Adjusting to life in Chiang Mai was helped by our group of 24 students from Washington State University We had been meeting for months discussing everything from culture to the Thai language and camaraderie. While in Chiang Mai we had to attend class in the morning and most afternoons were spent touring around the area visiting local temples, speaking with Buddhist monks, and trips to the night market.
On one occasion we had been introduced to the gentlemen from Australia whom had moved to Chiang Mai to become a Buddhist monk. He had been living and learning at his monastery for 20 years. He explained that he had given up his worldly possessions and was focusing on his life around the Buddha’s teachings. Thai Buddhists are predominately of the Theravada school of Buddhism. The monk also gave us a lesson in meditation and suggested that in order to obtain enlightenment would should consider practicing mediation daily.
A daily trip to the night market was always a highlight of my time in Chiang Mai. It not only gave us a chance to haggle for the goods at the market, but also allowed us to practice our Thai language skills. My favorite phrase continues to be “Lot noi dai mai”, which means, make it cheaper or give me a discount. If you didn’t receive a discount, it was always commonplace to walk away and have the vendor follow you to offer the discount.
Life in Chiang Mai over the next several blogs with showcase the cultural immersion we seek on all Knutson Travels tours.
After a whirlwind few day’s in Bangkok and a day’s drive, we finally made it to our home for the next three months, Chiang Mai. Our accommodations for the first month were the International Center at Chiang Mai University (CMU).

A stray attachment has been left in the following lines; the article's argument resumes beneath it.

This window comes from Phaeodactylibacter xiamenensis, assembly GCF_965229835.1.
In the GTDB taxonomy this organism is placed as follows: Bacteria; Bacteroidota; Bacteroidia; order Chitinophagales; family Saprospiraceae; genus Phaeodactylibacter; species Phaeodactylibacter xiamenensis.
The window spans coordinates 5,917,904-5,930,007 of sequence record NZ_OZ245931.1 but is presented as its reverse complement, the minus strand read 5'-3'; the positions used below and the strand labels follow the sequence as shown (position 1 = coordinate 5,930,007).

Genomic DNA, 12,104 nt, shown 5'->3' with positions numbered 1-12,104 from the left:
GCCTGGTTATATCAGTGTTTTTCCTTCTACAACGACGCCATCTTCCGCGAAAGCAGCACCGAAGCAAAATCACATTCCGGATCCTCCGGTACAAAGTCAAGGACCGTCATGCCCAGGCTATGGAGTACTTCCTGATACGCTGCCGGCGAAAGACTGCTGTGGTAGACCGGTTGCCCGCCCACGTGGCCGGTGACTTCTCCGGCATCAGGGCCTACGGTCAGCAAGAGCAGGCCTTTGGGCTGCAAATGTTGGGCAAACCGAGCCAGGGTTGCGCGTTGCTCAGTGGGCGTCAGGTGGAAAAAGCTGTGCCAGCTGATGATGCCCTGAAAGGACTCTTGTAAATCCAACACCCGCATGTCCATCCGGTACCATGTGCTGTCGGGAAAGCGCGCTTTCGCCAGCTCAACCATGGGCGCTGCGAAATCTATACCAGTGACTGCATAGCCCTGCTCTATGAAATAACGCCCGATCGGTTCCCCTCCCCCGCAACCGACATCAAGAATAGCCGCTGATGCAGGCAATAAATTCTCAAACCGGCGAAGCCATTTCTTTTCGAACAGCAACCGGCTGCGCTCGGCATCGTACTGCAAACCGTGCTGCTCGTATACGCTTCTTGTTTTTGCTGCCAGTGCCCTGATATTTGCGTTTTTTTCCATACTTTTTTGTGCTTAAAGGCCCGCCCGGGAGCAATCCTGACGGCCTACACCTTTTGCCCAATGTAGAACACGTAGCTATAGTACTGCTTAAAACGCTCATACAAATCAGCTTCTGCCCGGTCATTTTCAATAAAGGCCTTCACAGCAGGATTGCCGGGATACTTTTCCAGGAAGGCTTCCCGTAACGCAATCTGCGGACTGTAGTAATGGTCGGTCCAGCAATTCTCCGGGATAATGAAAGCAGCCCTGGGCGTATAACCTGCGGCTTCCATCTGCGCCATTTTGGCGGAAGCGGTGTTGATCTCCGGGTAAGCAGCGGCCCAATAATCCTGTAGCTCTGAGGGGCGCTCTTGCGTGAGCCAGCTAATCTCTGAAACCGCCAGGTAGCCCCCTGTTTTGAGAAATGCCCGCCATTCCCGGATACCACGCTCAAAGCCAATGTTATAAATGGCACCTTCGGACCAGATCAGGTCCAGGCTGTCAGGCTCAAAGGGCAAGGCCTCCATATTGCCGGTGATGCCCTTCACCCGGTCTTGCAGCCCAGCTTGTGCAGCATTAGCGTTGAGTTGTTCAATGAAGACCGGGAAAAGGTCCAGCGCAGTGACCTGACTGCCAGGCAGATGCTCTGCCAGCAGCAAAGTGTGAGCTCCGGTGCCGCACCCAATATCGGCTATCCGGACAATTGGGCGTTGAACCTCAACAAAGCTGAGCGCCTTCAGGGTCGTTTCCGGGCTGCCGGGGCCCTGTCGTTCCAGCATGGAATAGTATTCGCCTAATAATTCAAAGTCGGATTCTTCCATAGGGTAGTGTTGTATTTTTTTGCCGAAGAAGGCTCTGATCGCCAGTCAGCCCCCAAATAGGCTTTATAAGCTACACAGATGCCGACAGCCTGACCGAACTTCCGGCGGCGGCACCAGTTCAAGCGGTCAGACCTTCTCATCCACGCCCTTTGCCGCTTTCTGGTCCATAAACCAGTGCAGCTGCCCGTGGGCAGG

The next day was a free day around Chiang Mai, where we learned quickly where to find the nearest restaurants, bars, & convenience stores. It wasn’t to hard to find these places because our dorm was right off Nimman road, which is a high traffic area near CMU. The best part of this trip was discovering the various places we could go, and because we had learned a little Thai before we went, we were able to converse with Song Thaew & Tuk Tuk drivers.
Our first experience at CMU was meeting with our “Thai buddies”, who would help show us around CMU & Chiang Mai. My buddy was Pep, he was a little intimidated as I was a good 1 & 1/2 feet taller than him. While meeting our buddies, we partook in a local dinner with lanna dancers and music. As customary, we received flower garlands to put around our necks to show respect for our newfound friends.
The day was completed when we visited the night market, it was a place to get whatever you desired, from DVD’s, t-shirts, bags, watches, & knick-knacks. As I would be living in Chiang Mai for the next three months, I decided against to forgo a souvenir purchase, but I did see Starbucks, so got my usually white chocolate mocha.